War is a racket!
Yugoslavia, Iraq, Libya, Syria, Yemen, Ukraine… Nothing changes. Warmongers make money no matter who is in power. This would not have happened if Trump was president.
Some days ago, I brought attention to a battlefield analysis on RT.com of the new move of NATO countries to supply Ukraine with Western tanks.
How many tanks does Kiev need?
To simplify calculations, we’ll be using an armored division, the main structural and tactical unit of armored forces in the former Soviet republics, as our yardstick. According to Soviet manuals, an armored division must have 296 tanks, 230 infantry fighting vehicles, 54 self-propelled artillery systems, over 2,000 regular vehicles, and almost 12,000 soldiers and officers.
How many divisions does Kiev need? At least one per each of the three main fronts — in Lugansk, Donetsk, and Zaporozhye. The line of contact in the special military operation zone right now is 815 km long, making three divisions too modest an amount to make a difference, but let’s disregard this for the time being.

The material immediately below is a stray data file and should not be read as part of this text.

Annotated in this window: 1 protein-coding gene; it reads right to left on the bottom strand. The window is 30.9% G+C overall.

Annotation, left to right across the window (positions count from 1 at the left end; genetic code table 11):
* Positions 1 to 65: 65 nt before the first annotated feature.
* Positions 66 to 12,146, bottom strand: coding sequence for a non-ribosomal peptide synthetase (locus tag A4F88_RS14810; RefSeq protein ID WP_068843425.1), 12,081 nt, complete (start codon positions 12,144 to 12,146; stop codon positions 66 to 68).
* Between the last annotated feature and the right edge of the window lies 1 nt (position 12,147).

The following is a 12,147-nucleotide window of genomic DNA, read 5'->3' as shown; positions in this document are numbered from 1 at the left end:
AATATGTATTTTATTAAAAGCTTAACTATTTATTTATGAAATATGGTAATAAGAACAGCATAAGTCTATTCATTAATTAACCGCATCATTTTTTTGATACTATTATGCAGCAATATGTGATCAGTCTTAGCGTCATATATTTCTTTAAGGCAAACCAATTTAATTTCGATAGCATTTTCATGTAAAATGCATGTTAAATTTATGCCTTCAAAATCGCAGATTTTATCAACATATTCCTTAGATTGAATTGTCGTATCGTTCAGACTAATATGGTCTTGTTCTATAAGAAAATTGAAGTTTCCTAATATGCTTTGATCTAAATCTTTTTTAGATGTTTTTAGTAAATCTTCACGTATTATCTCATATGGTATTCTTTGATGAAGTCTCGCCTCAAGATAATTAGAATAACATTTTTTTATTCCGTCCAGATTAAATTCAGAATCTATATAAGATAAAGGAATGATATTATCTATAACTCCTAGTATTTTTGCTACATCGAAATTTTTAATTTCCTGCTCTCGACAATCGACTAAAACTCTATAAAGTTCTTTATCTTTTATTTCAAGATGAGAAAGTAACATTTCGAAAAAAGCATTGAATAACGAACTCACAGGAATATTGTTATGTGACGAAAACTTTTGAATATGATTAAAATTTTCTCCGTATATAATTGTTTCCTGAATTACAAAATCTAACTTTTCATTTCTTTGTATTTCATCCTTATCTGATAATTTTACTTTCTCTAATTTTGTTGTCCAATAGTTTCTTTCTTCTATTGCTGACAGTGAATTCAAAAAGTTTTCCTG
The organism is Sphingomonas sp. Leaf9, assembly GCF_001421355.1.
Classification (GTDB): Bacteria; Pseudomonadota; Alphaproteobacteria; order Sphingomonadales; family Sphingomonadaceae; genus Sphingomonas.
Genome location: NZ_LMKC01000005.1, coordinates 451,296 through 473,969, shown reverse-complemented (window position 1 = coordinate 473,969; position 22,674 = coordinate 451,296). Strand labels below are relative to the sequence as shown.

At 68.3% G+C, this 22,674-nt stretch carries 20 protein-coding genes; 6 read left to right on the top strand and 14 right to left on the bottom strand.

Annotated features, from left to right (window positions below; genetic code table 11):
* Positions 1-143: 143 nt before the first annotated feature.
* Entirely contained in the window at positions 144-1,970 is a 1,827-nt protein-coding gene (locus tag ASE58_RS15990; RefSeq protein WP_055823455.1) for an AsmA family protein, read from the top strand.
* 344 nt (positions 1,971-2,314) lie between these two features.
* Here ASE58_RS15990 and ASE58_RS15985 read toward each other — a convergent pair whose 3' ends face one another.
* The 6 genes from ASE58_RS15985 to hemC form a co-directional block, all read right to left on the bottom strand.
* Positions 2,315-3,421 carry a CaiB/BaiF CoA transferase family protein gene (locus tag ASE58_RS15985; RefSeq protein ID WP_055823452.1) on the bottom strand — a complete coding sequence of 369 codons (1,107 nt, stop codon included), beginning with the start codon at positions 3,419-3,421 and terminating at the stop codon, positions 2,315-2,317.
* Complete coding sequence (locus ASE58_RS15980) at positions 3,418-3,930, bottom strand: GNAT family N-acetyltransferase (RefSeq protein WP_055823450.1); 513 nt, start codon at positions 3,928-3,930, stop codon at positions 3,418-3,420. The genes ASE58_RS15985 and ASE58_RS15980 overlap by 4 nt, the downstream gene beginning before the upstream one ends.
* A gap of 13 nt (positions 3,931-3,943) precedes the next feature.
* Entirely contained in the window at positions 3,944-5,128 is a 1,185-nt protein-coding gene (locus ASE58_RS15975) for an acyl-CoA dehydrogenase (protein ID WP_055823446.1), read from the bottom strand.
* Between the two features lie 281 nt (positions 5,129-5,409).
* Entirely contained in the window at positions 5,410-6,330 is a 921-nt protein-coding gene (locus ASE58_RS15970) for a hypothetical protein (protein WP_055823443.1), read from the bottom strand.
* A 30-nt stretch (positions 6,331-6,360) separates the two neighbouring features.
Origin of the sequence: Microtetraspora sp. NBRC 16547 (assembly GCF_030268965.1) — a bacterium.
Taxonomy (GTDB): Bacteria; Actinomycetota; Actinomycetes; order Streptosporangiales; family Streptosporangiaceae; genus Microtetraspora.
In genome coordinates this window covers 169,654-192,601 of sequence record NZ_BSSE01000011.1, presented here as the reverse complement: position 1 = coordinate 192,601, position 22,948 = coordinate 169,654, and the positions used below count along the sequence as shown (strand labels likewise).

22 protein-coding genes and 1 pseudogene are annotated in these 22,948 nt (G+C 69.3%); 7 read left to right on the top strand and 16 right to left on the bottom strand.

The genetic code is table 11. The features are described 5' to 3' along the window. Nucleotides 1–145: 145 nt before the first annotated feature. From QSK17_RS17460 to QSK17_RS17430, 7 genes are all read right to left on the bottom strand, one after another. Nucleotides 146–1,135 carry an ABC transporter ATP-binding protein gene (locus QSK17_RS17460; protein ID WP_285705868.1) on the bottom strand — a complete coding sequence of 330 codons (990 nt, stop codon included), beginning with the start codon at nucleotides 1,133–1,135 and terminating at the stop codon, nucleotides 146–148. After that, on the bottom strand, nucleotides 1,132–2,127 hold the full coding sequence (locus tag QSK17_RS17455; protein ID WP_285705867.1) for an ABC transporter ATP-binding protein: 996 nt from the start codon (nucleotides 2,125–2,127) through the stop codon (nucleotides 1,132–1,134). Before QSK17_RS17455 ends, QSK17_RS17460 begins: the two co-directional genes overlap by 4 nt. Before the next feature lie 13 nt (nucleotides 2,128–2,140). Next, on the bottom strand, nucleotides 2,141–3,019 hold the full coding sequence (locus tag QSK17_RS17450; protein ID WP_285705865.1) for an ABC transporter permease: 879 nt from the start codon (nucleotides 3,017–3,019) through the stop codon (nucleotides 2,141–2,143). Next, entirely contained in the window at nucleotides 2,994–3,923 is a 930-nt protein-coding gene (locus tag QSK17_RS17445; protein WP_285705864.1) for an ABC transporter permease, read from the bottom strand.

Three armored divisions combined would have a total of about 900 tanks. Apart from that, another armored division may be necessary on the Belarusian front, which could see some very heavy fighting. In case of an escalation there, an armored division or a similar unit in reserve is a must, which drives the number of required tanks up by 300 to 1,200.
Finally, no commander-in-chief can do without his own reserve, the so-called reserve of the supreme high command. Without at least one armored division, this reserve cannot really count as such, which means another 300 tanks for a required total of 1,500.
Another thing to consider is probable Ukrainian losses during offensive operations. The average daily losses of an armored unit in this case stand at 10 to 15%. About 15 to 20% of incapacitated tanks are typically irrecoverable losses, while the rest require repairs (general maintenance for 30 to 50%, medium-level repairs for 15 to 30%, and an overhaul for 10 to 20%).
Simply put, at least another 300 tanks are required to offset losses during combat operations. This gives us a figure of 1,800 tanks, which must be considered an absolute minimum.
In an NBC report, I found a strange bit of information of the 31 tanks that the USA is going to donate: